Inside: look at the “floor” of your theatre – leave it plain? Add some colour? The back wall? A big picture of where your adventure is happening might be good?

Stick pictures on with PVA – or glue sticks. If you use PVA diluting it a little and spreading it on with a brush is good. Try not to get your box very damp or the card will curl. You could use a glue stick instead?

3. Scenery

While the glue on the background is drying, take some of the white cards and make some scenery. Simple shapes and bold colours work best. You don’t need many pieces: what would help your story? Some spooky trees?  A house. Maybe make enough for two scenes: so perhaps we need that spooky forest and then we need an indoor scene: a table and chairs, a big oven for cooking children in? if you have oil pastel crayons they are good for colouring in quickly – not so good for fine detail but excellent for bit areas of colour and mixing colours as you go

When they are finished, glue your scenery pieces onto lollypop sticks. Attach the stick to the lower edge of the back of the piece of scenery so it can slide in and out through slits in the box with the lollipop stick leaning against the wall of the box and keeping the scenery upright. When the glue is dried you could turn the scenery over and draw it again (or something else) on the back so that it could be used from either side of the stage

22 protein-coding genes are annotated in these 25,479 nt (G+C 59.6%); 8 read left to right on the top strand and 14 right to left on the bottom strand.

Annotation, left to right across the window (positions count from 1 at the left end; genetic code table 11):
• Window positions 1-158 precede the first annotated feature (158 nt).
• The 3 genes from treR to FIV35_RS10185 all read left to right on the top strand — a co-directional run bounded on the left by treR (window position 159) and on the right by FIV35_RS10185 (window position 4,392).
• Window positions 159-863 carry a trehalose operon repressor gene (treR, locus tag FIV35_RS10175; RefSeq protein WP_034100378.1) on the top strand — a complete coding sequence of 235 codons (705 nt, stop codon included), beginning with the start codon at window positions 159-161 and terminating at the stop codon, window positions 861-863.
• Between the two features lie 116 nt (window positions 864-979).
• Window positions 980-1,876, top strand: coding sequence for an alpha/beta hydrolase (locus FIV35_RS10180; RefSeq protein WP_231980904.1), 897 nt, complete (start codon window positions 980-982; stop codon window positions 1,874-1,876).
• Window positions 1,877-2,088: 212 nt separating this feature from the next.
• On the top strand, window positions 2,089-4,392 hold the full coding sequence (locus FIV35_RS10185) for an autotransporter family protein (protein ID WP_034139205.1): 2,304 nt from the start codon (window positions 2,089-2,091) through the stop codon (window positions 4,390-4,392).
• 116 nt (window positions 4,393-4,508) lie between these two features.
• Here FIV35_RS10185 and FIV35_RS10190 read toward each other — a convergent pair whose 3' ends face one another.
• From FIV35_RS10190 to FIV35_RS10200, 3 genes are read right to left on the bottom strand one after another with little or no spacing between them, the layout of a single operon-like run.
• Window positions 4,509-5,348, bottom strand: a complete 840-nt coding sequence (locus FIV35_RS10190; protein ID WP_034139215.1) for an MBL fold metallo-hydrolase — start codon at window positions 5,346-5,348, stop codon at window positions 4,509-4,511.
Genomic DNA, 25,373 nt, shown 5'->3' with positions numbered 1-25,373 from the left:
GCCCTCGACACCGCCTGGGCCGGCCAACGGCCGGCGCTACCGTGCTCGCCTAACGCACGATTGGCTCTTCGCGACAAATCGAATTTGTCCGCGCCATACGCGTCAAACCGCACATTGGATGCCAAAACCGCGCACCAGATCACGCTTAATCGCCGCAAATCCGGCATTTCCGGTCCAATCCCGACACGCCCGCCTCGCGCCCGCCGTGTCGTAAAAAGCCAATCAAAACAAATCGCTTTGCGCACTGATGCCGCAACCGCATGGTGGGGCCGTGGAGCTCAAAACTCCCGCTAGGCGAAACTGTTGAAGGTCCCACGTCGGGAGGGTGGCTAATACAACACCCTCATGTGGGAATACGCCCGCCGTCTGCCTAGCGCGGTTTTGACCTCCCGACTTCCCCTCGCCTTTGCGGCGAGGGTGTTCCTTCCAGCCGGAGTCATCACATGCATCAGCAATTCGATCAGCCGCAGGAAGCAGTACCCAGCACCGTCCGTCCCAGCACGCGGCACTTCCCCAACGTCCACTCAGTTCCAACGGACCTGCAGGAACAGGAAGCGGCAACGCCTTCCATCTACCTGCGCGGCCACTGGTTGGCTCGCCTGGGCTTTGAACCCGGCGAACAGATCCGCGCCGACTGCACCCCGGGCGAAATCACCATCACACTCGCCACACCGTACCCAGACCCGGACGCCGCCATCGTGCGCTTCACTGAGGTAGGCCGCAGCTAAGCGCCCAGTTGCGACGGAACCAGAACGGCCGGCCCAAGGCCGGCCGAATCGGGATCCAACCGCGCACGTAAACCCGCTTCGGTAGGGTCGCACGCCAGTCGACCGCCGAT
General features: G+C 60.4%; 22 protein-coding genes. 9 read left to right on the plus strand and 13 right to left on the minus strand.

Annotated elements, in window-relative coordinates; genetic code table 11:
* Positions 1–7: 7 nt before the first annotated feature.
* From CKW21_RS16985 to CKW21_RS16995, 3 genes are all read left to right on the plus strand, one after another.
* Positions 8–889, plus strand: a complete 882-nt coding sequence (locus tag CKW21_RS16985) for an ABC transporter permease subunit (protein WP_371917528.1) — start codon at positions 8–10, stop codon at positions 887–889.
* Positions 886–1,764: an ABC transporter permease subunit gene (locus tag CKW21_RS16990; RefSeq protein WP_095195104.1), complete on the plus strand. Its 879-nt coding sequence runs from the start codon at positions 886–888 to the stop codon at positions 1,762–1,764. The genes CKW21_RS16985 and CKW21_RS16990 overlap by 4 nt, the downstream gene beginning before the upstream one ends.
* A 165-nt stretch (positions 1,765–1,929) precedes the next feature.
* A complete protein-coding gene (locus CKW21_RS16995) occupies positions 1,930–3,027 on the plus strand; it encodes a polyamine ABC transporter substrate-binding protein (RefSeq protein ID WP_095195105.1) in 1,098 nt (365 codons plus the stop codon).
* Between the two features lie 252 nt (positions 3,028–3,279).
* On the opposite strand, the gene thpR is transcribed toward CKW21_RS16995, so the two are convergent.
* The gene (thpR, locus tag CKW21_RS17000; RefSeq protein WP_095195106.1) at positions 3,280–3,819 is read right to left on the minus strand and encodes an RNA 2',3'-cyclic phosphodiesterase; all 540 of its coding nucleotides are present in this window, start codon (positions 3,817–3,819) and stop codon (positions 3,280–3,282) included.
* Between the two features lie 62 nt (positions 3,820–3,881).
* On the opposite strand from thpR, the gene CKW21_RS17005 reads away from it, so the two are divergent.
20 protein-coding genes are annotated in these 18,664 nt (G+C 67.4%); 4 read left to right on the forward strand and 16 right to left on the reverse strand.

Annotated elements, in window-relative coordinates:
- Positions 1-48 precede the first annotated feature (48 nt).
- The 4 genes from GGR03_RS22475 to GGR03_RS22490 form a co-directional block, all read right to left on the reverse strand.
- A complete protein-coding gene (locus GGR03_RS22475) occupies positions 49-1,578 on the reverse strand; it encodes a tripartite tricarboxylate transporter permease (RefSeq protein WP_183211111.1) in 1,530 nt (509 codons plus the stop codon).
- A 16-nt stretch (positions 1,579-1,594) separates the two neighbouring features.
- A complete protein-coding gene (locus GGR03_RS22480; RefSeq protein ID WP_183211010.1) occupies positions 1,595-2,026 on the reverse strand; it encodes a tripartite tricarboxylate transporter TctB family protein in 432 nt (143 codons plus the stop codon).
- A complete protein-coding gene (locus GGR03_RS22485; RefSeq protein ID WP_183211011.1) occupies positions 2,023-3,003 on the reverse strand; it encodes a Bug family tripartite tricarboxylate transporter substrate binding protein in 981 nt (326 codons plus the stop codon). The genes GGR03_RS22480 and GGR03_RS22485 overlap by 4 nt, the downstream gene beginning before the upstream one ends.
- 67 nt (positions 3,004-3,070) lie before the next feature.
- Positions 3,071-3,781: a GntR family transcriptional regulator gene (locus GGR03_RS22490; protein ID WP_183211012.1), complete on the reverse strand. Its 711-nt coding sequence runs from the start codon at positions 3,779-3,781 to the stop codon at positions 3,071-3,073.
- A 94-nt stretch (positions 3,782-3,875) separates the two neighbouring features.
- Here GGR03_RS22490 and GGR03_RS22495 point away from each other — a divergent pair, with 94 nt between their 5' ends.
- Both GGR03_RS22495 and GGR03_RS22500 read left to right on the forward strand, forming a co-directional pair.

Alternatively, you could draw your scenery with a margin at the bottom which could be cut, folded to make a stand and then glued onto another card to make a more solid base. These pieces can then be placed on your stage

4. Characters

Either use some of our download characters or draw your own or cut out pictures from magazines or old greetings cards. Colour them in and if they are not on card already stick them onto some. Then glue a barbecue skewer or other thin stick onto the back to the figure. Do this so the stick sticks out straight from the side of the card so you can slip the puppet in through one of those side slots and onto the stage. This means that the character only really works from one side of the stage. With the download figures you can choose the reversed character, colour that one in and stick it on the other side of the stick so that your character can enter from either side.

Our little character drawings are all unfinished: they need hats and faces and things to carry….